At the end of Playing Changes is a list: The 129 Essential Albums of the Twenty-First Century (So Far). I organized these by year, and then alphabetically by artist name. I'll be running them down here, in that order. (No one appears more than once as a leader, though there’s ample overlap in personnel.)
One subject that comes in for close examination in Playing Changes is the rise of jazz historicism and, in particular, jazz repertory. The act of revisiting a body of work, or recreating the sound of a band, became so commonplace as to seem like the center of the action. To be a jazz musician was, in the popular view, to be an archivist, a nostalgist, a historical reenactor.
But there was also a renegade strain of jazz repertory, one that saw the past less as a monument than as a playground. Enter clarinetist Don Byron, whose emergence on the 1990s Downtown Scene was a significant event. The first Byron I ever heard — and I have no idea why this crossed my path, as a high school sophomore in Honolulu — was a cassette copy of Don Byron Plays the Music of Mickey Katz, his unruly tribute to a klezmer clarinet hero and Borscht-style comedy king. Later there came Bug Music, a celebration of John Kirby and Raymond Scott.
So there was precedent in Byron's career for an album like Ivey-Divey, which he patterned after a 1946 album titled The Lester Young Trio, with Young on tenor saxophone, Nat King Cole on piano and Buddy Rich on drums. Byron had come to this album as a consequence of his tenor saxophone studies, finding an irresistible pull not only in Young's suave playing but also in the chemistry of the trio. When I spoke with Byron about Ivey-Divey for a feature in JazzTimes, he had some insightful things to say about the original album, and the ways in which it still resonated on a modern frequency for him. Here's a quote-heavy passage from the piece:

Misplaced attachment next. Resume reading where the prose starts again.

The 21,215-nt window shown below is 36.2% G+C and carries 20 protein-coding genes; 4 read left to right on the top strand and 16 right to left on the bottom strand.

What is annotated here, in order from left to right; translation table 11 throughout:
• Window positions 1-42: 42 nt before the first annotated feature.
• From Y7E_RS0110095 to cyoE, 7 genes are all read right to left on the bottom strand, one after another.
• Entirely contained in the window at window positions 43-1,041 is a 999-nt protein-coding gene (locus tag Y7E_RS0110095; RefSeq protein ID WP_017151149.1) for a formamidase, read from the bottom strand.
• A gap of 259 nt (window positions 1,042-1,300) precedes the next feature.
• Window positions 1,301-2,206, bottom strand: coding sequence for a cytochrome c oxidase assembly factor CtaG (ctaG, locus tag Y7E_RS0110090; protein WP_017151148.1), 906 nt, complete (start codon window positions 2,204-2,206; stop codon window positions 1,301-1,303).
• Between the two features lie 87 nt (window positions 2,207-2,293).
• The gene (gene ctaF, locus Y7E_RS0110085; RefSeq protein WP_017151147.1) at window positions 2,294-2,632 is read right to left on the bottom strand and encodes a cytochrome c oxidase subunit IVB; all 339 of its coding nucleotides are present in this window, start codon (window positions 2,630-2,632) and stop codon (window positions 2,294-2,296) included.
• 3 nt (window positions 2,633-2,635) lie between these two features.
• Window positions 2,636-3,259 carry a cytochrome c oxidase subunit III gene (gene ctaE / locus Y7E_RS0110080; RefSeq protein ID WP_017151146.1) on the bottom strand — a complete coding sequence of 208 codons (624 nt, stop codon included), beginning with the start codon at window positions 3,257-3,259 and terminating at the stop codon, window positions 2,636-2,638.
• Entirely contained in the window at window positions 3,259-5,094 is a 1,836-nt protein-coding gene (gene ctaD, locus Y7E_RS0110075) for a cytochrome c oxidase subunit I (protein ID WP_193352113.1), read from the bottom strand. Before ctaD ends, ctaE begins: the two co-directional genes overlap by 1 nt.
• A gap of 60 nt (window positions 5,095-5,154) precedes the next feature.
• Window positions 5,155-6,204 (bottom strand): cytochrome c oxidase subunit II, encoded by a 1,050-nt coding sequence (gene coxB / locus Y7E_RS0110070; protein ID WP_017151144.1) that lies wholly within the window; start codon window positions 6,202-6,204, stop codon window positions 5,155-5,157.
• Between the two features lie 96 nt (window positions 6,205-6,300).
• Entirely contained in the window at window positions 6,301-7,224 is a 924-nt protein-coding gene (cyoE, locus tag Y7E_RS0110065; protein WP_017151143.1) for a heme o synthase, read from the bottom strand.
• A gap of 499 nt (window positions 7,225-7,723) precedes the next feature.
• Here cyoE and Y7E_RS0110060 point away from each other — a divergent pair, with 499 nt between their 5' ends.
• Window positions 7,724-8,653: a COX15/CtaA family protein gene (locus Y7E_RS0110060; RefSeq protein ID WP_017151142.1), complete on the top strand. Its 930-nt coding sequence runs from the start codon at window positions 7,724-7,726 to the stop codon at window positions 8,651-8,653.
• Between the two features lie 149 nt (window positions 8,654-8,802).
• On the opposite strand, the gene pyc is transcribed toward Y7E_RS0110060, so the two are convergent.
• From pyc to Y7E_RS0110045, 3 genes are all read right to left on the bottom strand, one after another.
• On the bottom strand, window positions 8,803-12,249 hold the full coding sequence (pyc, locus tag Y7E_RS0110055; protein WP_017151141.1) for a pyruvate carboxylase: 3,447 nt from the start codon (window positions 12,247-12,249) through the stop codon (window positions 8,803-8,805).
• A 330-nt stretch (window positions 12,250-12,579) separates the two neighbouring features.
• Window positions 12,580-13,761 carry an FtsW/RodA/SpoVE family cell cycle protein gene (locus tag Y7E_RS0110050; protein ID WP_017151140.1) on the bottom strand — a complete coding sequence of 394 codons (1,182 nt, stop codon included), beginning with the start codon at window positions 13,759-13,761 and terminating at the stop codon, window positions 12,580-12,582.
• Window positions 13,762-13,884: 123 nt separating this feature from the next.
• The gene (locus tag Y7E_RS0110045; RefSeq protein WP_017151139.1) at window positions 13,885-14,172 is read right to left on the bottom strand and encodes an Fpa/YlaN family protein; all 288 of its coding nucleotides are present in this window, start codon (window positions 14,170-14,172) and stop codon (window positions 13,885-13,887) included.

“You don’t really notice that there’s no bass there,” Byron says. “Which means that everybody is really contributing to the feeling of the form of the song. And I think when you’re missing something like bass, it just makes everybody have to work harder. But there’s also something really orchestral about that record. Some of the duet stuff between Buddy Rich and Nat ‘King’ Cole really shows an orchestral way of thinking. It’s not about playing jazz where there’s a racket that goes on all the time, and you just do your role in the racket. It’s people really thinking about the sounds that they’re making, in a way that’s different than if there were more people around, or if they were in a different situation. The communication, something about it….” He pauses for a moment. “You know, for me, the way ‘avant-garde’ people play and the way straightahead people play aren’t really two different things. On that record, you see both things coming together. Because some of what they’re playing, it’s not like these are normal voicings or normal things to play; they’re really playing into the sound.”
Perhaps I've buried the lede here. Byron took these ideas and brought them to a pair of musicians from the generations just ahead and just behind him. Inhabiting but transcending the Buddy Rich role was Jack DeJohnette. Answering the bass-less charge of pianism was Jason Moran. Their way of addressing a standard like "I Want to Be Happy" or "I Cover the Waterfront" is respectful but unbound by the usual fealties of style. Their exuberance suggests the thrill of the open road.
And Byron, who insisted to me that Ivey-Divey was "not a repertory record," included some original compositions inspired by his own personnel. One of these is "Abie the Fishman," titled after a Marx Brothers routine. The contour of the tune is très Byron, and the way that Moran and DeJohnette attack it feels utterly contemporary, a reminder of the essential fact at the heart of both Young's trio and this one.